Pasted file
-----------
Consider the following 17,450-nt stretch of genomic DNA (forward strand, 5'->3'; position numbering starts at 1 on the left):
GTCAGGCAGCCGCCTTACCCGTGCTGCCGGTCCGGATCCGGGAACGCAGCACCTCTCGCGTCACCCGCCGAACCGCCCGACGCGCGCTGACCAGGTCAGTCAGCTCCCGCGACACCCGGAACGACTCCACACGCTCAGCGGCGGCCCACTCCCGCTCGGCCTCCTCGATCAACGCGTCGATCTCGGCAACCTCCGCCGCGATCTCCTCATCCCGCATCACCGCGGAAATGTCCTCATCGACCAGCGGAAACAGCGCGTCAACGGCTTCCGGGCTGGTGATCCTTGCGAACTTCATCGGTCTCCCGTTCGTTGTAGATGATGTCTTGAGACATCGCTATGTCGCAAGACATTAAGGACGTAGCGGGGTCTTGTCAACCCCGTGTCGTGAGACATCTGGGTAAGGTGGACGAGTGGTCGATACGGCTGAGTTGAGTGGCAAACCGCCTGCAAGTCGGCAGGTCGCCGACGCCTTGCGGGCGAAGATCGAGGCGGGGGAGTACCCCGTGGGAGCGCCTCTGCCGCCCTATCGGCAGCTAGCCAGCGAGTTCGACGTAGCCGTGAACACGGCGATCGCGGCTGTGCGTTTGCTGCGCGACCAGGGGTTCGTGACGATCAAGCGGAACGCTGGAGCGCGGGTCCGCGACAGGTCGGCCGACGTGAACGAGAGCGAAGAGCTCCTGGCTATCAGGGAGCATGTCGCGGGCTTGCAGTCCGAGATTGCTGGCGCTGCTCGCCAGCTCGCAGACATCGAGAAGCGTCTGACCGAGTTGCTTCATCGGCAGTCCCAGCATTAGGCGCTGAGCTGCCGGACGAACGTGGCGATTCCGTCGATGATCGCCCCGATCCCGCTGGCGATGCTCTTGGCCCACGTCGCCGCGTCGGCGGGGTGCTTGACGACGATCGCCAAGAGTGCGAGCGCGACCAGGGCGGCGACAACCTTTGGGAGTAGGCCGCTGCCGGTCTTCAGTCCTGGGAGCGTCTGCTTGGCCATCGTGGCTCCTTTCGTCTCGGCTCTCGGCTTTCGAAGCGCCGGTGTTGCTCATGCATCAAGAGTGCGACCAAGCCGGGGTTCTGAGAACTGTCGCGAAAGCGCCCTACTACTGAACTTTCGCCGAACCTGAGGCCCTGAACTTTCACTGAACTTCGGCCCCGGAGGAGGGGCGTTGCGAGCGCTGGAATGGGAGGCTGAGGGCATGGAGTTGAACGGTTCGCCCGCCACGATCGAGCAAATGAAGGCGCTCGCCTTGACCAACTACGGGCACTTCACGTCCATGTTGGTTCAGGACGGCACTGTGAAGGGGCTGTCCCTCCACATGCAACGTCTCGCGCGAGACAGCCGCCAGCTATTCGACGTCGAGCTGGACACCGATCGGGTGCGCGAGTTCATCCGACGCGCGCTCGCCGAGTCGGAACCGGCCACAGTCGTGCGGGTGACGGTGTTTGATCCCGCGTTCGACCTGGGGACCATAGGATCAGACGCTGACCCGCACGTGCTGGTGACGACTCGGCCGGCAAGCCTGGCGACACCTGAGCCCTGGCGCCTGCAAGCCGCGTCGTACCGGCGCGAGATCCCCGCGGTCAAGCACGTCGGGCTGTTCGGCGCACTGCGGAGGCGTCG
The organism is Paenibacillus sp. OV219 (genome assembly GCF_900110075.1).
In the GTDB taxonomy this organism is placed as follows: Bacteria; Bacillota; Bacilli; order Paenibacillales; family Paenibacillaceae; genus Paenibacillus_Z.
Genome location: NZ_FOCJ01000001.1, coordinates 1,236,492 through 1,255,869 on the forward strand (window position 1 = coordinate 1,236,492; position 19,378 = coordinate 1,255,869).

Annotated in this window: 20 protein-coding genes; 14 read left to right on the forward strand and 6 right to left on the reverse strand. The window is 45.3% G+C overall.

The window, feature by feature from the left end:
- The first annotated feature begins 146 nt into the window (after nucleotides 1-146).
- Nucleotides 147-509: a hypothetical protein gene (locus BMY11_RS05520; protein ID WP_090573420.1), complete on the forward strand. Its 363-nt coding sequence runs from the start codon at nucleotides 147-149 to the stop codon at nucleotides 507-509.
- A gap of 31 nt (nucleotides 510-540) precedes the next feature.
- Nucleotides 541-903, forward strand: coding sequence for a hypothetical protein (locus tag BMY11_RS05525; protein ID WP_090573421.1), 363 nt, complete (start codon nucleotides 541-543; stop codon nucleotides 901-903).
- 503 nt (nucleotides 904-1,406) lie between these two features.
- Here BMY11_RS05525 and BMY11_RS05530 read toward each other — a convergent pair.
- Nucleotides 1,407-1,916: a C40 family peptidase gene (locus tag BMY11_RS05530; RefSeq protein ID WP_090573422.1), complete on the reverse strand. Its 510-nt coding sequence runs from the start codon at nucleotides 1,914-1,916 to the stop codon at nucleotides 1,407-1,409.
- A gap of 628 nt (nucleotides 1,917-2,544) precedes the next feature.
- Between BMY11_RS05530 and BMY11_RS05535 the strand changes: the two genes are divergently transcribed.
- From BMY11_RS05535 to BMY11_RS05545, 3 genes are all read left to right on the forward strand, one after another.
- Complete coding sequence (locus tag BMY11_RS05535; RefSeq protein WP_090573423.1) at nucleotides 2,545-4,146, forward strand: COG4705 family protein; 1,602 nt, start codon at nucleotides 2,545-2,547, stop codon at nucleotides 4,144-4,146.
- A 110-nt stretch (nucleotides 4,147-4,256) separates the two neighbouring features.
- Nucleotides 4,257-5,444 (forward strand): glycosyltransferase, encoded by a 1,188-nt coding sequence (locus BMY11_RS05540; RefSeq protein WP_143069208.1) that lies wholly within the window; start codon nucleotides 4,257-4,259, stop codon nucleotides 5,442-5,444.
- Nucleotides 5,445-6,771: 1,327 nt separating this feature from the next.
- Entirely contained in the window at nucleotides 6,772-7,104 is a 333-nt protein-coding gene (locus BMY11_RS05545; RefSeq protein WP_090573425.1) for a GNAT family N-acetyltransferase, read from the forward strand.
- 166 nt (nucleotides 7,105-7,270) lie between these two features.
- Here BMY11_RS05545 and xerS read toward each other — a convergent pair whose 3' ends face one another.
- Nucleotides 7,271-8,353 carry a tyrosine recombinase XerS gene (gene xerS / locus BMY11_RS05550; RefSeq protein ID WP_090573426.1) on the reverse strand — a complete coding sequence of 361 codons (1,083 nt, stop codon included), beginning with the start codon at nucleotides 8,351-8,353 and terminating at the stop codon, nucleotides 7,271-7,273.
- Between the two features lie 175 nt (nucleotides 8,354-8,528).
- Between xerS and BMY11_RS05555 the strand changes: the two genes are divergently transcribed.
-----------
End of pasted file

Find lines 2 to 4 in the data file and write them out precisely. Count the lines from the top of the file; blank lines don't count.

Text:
GTCAGGCAGCCGCCTTACCCGTGCTGCCGGTCCGGATCCGGGAACGCAGCACCTCTCGCGTCACCCGCCGAACCGCCCGACGCGCGCTGACCAGGTCAGTCAGCTCCCGCGACACCCGGAACGACTCCACACGCTCAGCGGCGGCCCACTCCCGCTCGGCCTCCTCGATCAACGCGTCGATCTCGGCAACCTCCGCCGCGATCTCCTCATCCCGCATCACCGCGGAAATGTCCTCATCGACCAGCGGAAACAGCGCGTCAACGGCTTCCGGGCTGGTGATCCTTGCGAACTTCATCGGTCTCCCGTTCGTTGTAGATGATGTCTTGAGACATCGCTATGTCGCAAGACATTAAGGACGTAGCGGGGTCTTGTCAACCCCGTGTCGTGAGACATCTGGGTAAGGTGGACGAGTGGTCGATACGGCTGAGTTGAGTGGCAAACCGCCTGCAAGTCGGCAGGTCGCCGACGCCTTGCGGGCGAAGATCGAGGCGGGGGAGTACCCCGTGGGAGCGCCTCTGCCGCCCTATCGGCAGCTAGCCAGCGAGTTCGACGTAGCCGTGAACACGGCGATCGCGGCTGTGCGTTTGCTGCGCGACCAGGGGTTCGTGACGATCAAGCGGAACGCTGGAGCGCGGGTCCGCGACAGGTCGGCCGACGTGAACGAGAGCGAAGAGCTCCTGGCTATCAGGGAGCATGTCGCGGGCTTGCAGTCCGAGATTGCTGGCGCTGCTCGCCAGCTCGCAGACATCGAGAAGCGTCTGACCGAGTTGCTTCATCGGCAGTCCCAGCATTAGGCGCTGAGCTGCCGGACGAACGTGGCGATTCCGTCGATGATCGCCCCGATCCCGCTGGCGATGCTCTTGGCCCACGTCGCCGCGTCGGCGGGGTGCTTGACGACGATCGCCAAGAGTGCGAGCGCGACCAGGGCGGCGACAACCTTTGGGAGTAGGCCGCTGCCGGTCTTCAGTCCTGGGAGCGTCTGCTTGGCCATCGTGGCTCCTTTCGTCTCGGCTCTCGGCTTTCGAAGCGCCGGTGTTGCTCATGCATCAAGAGTGCGACCAAGCCGGGGTTCTGAGAACTGTCGCGAAAGCGCCCTACTACTGAACTTTCGCCGAACCTGAGGCCCTGAACTTTCACTGAACTTCGGCCCCGGAGGAGGGGCGTTGCGAGCGCTGGAATGGGAGGCTGAGGGCATGGAGTTGAACGGTTCGCCCGCCACGATCGAGCAAATGAAGGCGCTCGCCTTGACCAACTACGGGCACTTCACGTCCATGTTGGTTCAGGACGGCACTGTGAAGGGGCTGTCCCTCCACATGCAACGTCTCGCGCGAGACAGCCGCCAGCTATTCGACGTCGAGCTGGACACCGATCGGGTGCGCGAGTTCATCCGACGCGCGCTCGCCGAGTCGGAACCGGCCACAGTCGTGCGGGTGACGGTGTTTGATCCCGCGTTCGACCTGGGGACCATAGGATCAGACGCTGACCCGCACGTGCTGGTGACGACTCGGCCGGCAAGCCTGGCGACACCTGAGCCCTGGCGCCTGCAAGCCGCGTCGTACCGGCGCGAGATCCCCGCGGTCAAGCACGTCGGGCTGTTCGGCGCACTGCGGAGGCGTCG
The organism is Paenibacillus sp. OV219 (genome assembly GCF_900110075.1).
In the GTDB taxonomy this organism is placed as follows: Bacteria; Bacillota; Bacilli; order Paenibacillales; family Paenibacillaceae; genus Paenibacillus_Z.